The Goblet - Pseudoclitocybe cyathiformis
Family - Tricholomataceae
Also known as - Goblet Funnel cap

The Goblet - Pseudoclitocybe cyathiformis, click for a larger image
Photo ©2010–
The Goblet with Coral Mushroom
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This fungus is toxic

Commonly called the Goblet from its rather obvious similarity to a wine goblet or chalice, P. cyathiformis is saprobic species common throughout Britain, Ireland and most of Europe, it is also found in parts of North America and Asia.  It is usually seen in the autumn through to spring growing on decaying hardwood in woodland, coppices and scrub.  Growing to 4–9cm (1.6–3.6in) in diameter on a long slender grey fibrous stem, it's colour is quite variable depending on local environmental conditions ranging from grey to dark brown, the cap is funnel shaped inrolled and faintly striated towards the edge.  P. cyathiformis is the type species of the genus.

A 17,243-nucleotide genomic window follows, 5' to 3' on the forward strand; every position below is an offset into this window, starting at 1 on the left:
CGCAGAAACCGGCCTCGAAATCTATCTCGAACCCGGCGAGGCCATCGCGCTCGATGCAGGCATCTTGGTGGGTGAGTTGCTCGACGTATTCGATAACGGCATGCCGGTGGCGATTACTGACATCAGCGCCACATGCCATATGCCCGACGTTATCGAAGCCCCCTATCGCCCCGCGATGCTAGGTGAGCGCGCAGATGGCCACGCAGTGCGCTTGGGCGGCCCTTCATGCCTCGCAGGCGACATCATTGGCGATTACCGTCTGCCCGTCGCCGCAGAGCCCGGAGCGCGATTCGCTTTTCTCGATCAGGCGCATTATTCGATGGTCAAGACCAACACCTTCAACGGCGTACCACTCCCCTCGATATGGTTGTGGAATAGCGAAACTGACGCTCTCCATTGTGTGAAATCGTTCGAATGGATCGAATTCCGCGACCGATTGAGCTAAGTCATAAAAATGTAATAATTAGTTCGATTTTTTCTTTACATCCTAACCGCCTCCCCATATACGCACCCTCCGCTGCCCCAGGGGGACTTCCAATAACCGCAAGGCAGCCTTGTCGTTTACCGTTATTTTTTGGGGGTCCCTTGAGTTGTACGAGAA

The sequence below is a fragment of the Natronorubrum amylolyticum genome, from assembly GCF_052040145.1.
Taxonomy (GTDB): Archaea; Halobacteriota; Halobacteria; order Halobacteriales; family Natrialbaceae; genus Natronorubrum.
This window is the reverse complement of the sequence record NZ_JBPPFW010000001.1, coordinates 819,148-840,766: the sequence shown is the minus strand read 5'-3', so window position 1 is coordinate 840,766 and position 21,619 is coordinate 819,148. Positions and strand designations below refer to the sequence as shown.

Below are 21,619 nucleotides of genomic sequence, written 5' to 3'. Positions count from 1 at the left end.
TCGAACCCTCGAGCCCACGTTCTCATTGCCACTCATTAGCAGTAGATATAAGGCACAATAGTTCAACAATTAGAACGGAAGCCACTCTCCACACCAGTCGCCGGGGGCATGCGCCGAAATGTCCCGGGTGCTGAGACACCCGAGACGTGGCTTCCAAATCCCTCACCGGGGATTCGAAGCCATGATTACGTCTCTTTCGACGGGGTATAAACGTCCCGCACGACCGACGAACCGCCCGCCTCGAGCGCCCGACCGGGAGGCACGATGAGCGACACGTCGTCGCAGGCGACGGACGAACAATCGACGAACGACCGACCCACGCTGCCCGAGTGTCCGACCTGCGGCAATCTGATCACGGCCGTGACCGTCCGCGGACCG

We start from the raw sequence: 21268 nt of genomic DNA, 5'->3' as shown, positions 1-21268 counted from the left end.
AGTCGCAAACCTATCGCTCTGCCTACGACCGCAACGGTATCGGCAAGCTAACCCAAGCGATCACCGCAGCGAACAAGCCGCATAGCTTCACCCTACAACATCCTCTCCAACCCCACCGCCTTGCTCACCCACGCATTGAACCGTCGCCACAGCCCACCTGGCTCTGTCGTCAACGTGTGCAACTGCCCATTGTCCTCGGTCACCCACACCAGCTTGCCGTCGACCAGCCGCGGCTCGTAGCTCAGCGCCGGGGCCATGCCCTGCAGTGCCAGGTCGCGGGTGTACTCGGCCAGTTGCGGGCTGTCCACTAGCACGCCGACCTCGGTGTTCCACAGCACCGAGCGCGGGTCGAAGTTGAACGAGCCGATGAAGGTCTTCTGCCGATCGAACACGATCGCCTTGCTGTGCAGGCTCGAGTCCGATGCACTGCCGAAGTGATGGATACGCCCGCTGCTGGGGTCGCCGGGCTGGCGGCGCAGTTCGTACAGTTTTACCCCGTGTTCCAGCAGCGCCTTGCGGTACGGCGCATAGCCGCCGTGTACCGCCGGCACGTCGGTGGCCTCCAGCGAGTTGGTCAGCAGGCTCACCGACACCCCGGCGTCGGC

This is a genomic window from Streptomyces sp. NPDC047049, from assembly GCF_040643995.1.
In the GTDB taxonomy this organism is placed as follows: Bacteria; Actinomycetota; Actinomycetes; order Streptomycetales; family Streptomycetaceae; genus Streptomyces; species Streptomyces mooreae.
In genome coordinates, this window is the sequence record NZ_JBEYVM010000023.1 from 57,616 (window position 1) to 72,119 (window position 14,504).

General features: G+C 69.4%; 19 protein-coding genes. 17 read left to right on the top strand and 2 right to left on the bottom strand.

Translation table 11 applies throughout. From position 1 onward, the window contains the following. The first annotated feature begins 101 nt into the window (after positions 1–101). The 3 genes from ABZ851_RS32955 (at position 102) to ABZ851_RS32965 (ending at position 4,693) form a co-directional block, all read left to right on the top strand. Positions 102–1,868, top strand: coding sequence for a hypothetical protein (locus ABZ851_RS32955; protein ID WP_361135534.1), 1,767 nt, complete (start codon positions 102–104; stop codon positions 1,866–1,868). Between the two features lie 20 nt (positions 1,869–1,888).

FBCP do not advise or recommend that The Goblet – P. cyathiformis is eaten or used as an herbal remedy.   Not universally regarded as an edible, despite its dismal appearance the Goblet is reputed to be edible if it is cooked thoroughly although the stems are tough.  There are, however, reports of adverse reactions after eating.  Clitocybe rivulosa or Fools Funnel which is poisonous is very similar.

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